Where Was the First TV Advertisement?
Where did the first TV advertisement air in the United States? Much like the first radio advertisement, it’s really up for debate. Many people say the first television commercial aired on July 1, 1941, and advertised Bulova watches. This particular spot was 10 seconds long and cost $9 to air, during a day and age when there were very few TV sets to be found.
Others believe the first-ever TV commercial aired much earlier, on December 7, 1930; during which video was telecast from a CBS radio orchestra show called The Fox Trappers. This was more than a decade before the Bulova watch commercial, and it featured the I. J. Fox Furrier Company of Boston sponsoring a program on W1XAV. At the time, the station broadcast on 2.1-2.2 mHz, with 500 watts of power; and 60 lines and 20 frames per second.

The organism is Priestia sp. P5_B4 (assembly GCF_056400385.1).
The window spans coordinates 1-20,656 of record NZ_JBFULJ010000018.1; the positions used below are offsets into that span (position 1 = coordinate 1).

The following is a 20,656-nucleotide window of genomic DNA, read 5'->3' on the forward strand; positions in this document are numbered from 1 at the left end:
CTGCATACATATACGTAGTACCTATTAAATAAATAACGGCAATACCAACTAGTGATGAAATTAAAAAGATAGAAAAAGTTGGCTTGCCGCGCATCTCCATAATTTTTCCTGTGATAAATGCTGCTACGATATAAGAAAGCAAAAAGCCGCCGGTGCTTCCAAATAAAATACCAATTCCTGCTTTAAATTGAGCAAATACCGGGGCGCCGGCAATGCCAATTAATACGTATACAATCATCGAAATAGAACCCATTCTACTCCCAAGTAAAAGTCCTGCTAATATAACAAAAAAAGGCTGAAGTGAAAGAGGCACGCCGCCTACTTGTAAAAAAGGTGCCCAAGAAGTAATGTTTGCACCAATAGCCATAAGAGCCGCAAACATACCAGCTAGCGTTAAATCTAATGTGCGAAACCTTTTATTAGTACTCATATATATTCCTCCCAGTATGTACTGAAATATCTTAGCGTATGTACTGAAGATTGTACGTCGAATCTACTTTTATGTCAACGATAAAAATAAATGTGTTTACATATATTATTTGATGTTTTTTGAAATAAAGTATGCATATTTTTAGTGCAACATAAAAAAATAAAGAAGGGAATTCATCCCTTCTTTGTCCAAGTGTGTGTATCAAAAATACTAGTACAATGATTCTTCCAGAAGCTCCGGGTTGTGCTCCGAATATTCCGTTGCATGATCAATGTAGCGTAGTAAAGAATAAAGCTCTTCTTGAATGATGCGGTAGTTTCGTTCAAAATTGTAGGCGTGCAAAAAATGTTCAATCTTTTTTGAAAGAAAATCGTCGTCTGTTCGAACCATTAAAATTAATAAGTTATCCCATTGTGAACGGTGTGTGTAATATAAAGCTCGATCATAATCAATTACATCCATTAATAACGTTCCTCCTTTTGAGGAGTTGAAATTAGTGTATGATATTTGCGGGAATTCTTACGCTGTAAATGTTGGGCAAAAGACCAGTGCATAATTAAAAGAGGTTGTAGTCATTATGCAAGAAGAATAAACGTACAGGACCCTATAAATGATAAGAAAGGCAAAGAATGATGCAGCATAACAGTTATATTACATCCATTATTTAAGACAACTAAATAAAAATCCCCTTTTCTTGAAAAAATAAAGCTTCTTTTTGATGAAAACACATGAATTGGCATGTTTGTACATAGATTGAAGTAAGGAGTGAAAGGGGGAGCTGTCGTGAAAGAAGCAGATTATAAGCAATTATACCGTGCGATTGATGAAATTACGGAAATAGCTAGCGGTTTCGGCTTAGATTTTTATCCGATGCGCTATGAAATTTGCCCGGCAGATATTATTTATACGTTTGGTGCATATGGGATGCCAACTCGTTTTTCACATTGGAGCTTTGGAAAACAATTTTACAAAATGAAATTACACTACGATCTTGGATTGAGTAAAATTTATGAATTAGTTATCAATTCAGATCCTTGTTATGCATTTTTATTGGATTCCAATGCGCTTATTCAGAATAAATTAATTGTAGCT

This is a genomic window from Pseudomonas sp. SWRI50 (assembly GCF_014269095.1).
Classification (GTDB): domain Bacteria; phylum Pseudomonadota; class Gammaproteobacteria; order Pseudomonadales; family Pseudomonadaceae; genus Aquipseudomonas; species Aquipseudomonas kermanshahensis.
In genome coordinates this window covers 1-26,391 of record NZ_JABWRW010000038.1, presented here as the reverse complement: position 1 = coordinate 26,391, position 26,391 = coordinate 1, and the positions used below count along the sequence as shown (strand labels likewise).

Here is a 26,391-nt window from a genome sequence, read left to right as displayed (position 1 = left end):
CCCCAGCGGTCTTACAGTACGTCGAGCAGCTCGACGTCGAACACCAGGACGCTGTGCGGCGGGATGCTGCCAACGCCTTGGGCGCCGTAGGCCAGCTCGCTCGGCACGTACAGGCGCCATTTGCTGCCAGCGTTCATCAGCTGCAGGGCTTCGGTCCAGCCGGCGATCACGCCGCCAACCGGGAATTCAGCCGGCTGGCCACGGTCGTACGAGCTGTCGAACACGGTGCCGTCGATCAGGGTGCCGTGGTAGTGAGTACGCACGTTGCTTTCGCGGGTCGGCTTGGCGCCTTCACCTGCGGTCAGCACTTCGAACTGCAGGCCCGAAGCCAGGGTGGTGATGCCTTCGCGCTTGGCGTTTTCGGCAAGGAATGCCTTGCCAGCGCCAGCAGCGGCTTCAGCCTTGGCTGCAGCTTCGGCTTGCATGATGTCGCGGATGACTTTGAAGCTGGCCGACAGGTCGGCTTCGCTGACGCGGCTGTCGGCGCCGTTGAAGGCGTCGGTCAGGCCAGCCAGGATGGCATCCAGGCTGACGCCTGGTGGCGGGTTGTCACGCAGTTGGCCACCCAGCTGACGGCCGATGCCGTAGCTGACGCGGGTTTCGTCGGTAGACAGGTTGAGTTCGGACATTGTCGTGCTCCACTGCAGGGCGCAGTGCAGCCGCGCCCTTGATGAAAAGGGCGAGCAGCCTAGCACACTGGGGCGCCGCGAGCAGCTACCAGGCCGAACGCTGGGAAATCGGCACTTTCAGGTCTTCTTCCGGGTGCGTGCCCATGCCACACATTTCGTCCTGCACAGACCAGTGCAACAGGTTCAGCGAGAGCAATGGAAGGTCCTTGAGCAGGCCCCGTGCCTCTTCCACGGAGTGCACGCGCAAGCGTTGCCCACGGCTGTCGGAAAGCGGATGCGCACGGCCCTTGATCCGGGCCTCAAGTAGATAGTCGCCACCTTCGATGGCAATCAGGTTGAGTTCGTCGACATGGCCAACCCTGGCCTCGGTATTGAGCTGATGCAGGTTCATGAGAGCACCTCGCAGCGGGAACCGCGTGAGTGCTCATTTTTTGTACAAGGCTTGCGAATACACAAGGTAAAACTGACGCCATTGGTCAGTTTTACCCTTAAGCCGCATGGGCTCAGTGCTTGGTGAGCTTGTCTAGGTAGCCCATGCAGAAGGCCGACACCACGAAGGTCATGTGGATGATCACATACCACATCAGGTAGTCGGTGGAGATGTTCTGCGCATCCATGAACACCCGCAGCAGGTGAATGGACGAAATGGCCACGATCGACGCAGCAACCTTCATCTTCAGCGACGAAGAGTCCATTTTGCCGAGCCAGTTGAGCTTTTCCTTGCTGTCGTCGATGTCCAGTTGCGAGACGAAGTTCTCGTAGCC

First TV Advertisement Debate
It could be simply a matter of semantics, meaning some consider a sponsorship to be an actual TV advertisement, while others just consider it a sponsorship. It could also be that the 1930 Fox Furrier commercial is not recognized as the first TV advertisement because it was an “illegal” ad (simply because it was a spot for the fur industry) and therefore was subject to a fine after it aired.
Despite the many changes in technology since the first TV advertisement, the basic premise of running ads on television remains the same. Do you want to find out what it takes to get your automotive dealership on the airwaves in your community? JKR Automotive Advertising is offering a FREE TV advertising review, no strings attached. Simply pick up the phone and call Eric Tigner at (321) 397-0777 today. In doing so, you’ll get complimentary input from JKR, one of the automotive industry’s advertising giants.
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